How the sprint deal is a feather in t-mobile c.e.o.’s cap dealbook briefing – the new york times electricity bill cost per month

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Those policies helped T-Mobile add nearly 40 million customers over the last five years, with 5 million new customers added last year alone. AT&T, Verizon and Sprint all followed suit, and in recent years the overall price of basic wireless plans has stayed flat or fallen, according to Obama-era regulators.

The Un-carrier campaign helped propel T-Mobile ahead of Sprint in 2015. As of Dec. 31., the company had 58.7 million retail subscribers, compared to Sprint’s 40.9 million. T-Mobile’s market value also outstripped that of Sprint’s, contributing to the structure of Sunday’s deal: Mr. Legere would become C.E.O. of the combined company, which would keep the T-Mobile name.

Mr. Legere is also well-known for his Twitter feed, a stream of posts that ranges from slow-cooker cuisine (Sunday’s edition, published before the deal was announced, involved Kansas City-style ribs, a sly nod to Sprint’s hometown) to his indoor cycling. But it also includes frequent taunts of his competitors, with Verizon and AT&T derided as “ dumb and dumber.”

Yesterday’s rollout of T-Mobile’s $26.5 billion bid to buy Sprint — the companies’ latest merger effort over the years — showed that both wireless carriers are laser-focused on winning over regulators. Their main talking points: Together they can build a robust 5G wireless network, keep prices low for consumers, and create jobs — particularly in rural areas. And the wireless market won’t be a three-company business, with Comcast and others trying to break in.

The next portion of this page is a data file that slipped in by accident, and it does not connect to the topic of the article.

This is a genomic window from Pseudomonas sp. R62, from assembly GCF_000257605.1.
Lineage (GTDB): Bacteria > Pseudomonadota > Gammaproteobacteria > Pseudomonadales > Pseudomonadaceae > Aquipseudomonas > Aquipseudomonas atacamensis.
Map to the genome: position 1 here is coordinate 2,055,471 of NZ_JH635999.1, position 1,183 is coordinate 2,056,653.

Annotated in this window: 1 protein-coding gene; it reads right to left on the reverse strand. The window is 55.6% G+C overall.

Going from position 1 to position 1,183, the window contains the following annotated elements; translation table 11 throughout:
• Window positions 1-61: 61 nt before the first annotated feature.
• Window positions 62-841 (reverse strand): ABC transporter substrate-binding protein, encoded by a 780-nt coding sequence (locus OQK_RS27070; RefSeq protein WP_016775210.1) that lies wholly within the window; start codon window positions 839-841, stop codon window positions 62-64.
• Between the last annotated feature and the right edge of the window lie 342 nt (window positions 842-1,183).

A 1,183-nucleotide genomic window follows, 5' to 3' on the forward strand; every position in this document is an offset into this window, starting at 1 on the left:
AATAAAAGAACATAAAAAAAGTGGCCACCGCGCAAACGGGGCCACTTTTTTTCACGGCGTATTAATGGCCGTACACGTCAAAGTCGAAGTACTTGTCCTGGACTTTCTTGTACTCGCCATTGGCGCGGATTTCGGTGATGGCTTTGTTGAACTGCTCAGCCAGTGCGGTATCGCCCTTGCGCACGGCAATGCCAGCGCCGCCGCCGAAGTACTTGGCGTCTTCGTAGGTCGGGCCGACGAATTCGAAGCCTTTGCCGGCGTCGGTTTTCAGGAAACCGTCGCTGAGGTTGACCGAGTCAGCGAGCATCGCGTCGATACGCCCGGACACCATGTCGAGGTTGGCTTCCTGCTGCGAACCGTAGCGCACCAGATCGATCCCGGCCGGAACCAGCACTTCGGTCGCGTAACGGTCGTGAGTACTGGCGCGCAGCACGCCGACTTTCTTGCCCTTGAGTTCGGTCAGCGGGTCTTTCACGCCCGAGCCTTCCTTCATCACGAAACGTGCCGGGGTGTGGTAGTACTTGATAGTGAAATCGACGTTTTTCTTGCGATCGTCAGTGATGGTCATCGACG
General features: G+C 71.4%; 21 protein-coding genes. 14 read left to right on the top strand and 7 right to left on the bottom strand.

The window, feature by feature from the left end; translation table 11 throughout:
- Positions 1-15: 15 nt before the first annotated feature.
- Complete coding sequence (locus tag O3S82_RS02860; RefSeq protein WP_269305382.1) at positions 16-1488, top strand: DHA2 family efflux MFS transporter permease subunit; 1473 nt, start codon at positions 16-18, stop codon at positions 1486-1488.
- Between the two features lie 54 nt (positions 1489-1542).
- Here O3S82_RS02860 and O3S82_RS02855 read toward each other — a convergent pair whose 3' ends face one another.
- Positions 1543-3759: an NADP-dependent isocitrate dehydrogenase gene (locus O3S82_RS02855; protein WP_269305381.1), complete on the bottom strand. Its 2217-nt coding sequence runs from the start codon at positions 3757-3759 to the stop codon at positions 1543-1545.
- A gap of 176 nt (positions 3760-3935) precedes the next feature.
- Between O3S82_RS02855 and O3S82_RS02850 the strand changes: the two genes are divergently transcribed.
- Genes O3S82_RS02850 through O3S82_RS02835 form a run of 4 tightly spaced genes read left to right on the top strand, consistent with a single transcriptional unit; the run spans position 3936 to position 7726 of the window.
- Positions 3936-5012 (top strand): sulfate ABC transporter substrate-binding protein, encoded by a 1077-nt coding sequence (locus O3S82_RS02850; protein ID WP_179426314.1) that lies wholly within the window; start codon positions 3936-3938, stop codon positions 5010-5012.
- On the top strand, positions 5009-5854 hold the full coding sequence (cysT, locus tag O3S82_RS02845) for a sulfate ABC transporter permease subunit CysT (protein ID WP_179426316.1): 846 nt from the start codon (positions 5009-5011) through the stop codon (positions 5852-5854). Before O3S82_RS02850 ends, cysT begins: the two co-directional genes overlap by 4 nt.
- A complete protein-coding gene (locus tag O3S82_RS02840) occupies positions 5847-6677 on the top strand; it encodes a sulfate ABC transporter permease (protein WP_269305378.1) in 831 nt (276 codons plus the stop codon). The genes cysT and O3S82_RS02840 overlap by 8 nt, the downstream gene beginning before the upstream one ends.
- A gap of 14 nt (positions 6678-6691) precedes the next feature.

Whether they will succeed is another matter. Michael and Cecilia Kang point out that while the F.C.C. commissioner, Ajit Pai, has signaled an open mind toward mergers, many antitrust staffers at the Justice Department are the same people who opposed the deal in 2014.

“It would not surprise me if they can come up with an economist with a model that says this is all unicorns and cupcakes,” said Michael Kades, a former lawyer at the F.T.C. who is now the director of markets and competition policy for Washington Center for Equitable Growth. “But the market concentration is presumptively anticompetitive.”

More on the T-Mobile-Sprint deal: SoftBank’s Masayoshi Son, who controls Sprint, finally gets the merger he has long craved, but walking away from talks last year cost him dearly. Customers shouldn’t expect their phone bills to go up — at least, not right away.

Critics’ corner: The proposed transaction carefully targeted everything President Trump likes, according to Jennifer Saba of Breakingviews. If the deal fails, T-Mobile has a bright future, but Sprint doesn’t, Tara Lachapelle of Gadfly writes. A bigger step toward financial firms limiting gun sales?

The financial companies have explored creating a new credit-card code for firearms dealers, similar to how they code restaurants, or department stores, according to people familiar with the matter. Another idea would require merchants to share information about specific firearm products consumers are buying, some of the people said.

If the credit card companies and banks agreed, they could come up with a series of subcodes that would identify retailers that sold guns under a “best practices” policy — like the policy that Citigroup proposed or the one that Walmart and Dick’s follow — and the ones that don’t. It would add transparency to the process, and it would give banks that issue credit cards the opportunity to decide which retailers they wanted to associate with.

But such a move might concern opponents of gun control, who worry that keeping tabs on firearms sales would be contrary to the government’s hands-off approach to monitoring such transactions. And then there are general privacy concerns: Adam Levitin, a law professor at Georgetown, told the WSJ: “There’s the slippery slope danger if it’s guns today maybe it is pornography tomorrow and the day after it’s right-wing literature.”